The effects of gender and career stage on ethical judgment

Journal of Business Ethics 20 (4):301 - 313 (1999)
This article reports the findings of a survey examining if there are gender and career stage differences between male and female practitioners regarding ethical judgment. The results show that, on average, females adopted a more strict ethical stance than their male counterparts on 7 out of 19 vignettes. Males on the other hand, demonstrated a more ethical stance than their female counterparts on 2 out of 19 vignettes. The results furthermore indicate there is a significant difference in ethical judgment across career stages. Overall, it appears that practitioners in later career stages display higher ethical judgment than practitoners in lower career stages. Implications are provided for both practitioners and academicians.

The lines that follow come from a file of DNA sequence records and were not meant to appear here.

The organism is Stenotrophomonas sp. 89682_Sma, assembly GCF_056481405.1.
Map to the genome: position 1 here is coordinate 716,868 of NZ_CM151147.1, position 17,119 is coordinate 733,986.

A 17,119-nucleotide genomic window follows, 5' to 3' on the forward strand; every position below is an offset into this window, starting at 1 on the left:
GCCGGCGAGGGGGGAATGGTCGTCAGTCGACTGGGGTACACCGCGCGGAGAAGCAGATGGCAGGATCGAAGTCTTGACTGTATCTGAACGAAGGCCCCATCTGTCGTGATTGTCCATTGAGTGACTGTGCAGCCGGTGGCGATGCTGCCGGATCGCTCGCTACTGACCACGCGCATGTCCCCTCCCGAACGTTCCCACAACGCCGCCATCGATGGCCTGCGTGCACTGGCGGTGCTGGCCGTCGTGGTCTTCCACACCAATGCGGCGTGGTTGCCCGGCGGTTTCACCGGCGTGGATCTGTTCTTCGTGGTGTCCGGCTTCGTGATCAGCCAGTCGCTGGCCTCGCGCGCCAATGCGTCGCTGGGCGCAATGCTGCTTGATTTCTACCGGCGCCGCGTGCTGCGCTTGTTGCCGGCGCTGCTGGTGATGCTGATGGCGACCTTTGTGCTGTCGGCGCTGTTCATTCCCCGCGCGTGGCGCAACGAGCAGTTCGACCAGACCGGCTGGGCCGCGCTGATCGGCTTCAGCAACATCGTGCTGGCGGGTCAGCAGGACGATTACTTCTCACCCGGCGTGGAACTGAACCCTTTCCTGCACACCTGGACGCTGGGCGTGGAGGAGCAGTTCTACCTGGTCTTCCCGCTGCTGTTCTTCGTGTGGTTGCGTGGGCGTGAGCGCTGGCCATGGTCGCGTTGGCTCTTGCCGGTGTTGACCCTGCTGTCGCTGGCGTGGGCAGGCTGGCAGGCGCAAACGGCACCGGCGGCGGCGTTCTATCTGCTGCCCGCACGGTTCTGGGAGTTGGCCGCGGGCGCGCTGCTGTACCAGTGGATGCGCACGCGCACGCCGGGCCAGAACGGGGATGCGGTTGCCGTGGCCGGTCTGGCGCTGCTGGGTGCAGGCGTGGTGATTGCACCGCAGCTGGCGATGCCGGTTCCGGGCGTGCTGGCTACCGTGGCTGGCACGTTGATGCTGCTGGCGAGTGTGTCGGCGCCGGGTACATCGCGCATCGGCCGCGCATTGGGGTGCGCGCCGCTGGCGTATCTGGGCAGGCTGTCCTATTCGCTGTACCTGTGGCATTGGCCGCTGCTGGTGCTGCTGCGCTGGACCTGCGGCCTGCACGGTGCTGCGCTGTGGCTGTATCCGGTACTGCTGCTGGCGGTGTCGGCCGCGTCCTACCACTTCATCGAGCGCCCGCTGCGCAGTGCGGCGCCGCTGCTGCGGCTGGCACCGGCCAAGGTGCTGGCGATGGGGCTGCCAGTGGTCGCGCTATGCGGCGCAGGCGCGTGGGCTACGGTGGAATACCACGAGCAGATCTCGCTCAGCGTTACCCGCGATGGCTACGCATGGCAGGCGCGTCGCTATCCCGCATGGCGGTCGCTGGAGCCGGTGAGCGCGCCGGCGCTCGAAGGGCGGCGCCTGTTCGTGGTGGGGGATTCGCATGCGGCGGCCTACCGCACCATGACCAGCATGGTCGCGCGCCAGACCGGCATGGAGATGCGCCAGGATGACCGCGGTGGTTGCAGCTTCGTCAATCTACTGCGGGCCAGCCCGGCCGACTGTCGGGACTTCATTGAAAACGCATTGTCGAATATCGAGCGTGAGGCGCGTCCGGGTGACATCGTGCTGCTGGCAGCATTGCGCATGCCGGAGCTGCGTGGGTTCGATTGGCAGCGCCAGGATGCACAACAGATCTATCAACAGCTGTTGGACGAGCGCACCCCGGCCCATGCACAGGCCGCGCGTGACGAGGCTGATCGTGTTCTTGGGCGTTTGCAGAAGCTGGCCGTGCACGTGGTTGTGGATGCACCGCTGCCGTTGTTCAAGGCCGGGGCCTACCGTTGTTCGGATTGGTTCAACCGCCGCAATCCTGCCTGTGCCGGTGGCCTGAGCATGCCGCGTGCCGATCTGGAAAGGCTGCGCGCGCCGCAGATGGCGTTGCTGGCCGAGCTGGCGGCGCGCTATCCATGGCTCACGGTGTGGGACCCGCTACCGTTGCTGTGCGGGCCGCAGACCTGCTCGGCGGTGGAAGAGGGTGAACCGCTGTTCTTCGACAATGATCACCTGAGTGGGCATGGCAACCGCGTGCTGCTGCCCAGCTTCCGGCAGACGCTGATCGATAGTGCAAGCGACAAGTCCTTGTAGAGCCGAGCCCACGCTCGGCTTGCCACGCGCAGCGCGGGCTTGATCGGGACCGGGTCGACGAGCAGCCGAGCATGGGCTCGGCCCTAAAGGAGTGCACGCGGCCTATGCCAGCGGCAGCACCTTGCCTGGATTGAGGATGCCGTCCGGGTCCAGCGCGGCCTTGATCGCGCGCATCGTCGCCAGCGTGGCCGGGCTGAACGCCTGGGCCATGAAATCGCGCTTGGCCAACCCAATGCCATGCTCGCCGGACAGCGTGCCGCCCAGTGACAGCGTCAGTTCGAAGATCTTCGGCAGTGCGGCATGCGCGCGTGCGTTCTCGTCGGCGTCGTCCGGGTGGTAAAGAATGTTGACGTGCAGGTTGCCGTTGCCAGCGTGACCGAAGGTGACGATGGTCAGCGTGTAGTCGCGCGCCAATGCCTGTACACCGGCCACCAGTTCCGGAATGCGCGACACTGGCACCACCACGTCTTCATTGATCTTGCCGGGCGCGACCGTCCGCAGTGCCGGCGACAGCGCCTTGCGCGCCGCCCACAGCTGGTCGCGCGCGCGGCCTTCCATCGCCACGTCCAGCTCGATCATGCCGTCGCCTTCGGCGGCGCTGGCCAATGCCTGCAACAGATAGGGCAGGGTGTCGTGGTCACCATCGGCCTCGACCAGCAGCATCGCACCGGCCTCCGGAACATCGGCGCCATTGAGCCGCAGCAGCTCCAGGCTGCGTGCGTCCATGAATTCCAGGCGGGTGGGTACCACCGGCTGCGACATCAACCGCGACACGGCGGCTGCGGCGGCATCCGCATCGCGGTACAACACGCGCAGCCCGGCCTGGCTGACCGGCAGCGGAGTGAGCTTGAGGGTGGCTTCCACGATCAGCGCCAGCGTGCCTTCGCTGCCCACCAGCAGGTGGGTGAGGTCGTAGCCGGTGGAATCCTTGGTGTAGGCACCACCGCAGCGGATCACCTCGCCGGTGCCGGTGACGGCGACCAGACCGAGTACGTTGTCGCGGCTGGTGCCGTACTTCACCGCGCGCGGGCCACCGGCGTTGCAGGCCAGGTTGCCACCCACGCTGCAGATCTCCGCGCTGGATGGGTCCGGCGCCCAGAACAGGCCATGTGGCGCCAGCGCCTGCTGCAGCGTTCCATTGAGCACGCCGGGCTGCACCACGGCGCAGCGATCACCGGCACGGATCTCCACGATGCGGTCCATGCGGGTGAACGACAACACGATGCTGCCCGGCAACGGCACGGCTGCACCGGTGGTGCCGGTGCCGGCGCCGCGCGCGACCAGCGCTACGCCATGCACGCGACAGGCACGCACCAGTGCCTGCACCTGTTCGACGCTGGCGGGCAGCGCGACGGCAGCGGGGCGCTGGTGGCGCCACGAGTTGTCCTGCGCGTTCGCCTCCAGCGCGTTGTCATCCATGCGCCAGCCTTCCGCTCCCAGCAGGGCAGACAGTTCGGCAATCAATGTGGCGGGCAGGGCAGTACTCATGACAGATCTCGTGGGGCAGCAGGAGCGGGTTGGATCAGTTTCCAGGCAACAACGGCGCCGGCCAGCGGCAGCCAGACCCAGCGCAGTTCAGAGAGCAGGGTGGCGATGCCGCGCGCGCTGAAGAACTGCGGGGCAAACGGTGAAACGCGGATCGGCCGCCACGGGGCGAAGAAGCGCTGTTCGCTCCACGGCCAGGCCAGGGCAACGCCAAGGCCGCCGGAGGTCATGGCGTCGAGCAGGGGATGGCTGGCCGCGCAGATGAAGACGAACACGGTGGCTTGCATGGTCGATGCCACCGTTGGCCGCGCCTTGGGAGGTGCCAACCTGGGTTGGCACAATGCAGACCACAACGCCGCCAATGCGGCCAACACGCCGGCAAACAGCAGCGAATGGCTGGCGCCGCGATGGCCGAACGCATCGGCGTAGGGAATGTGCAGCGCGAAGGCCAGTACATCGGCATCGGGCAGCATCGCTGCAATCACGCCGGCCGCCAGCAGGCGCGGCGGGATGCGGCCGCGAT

Keywords Philosophy   Ethics   Business Education   Economic Growth   Management
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Reprint years 2004
DOI 10.1023/A:1005955501120
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The Business of Ethics and Gender.A. Catherine McCabe, Rhea Ingram & Mary Conway Dato-on - 2006 - Journal of Business Ethics 64 (2):101 - 116.

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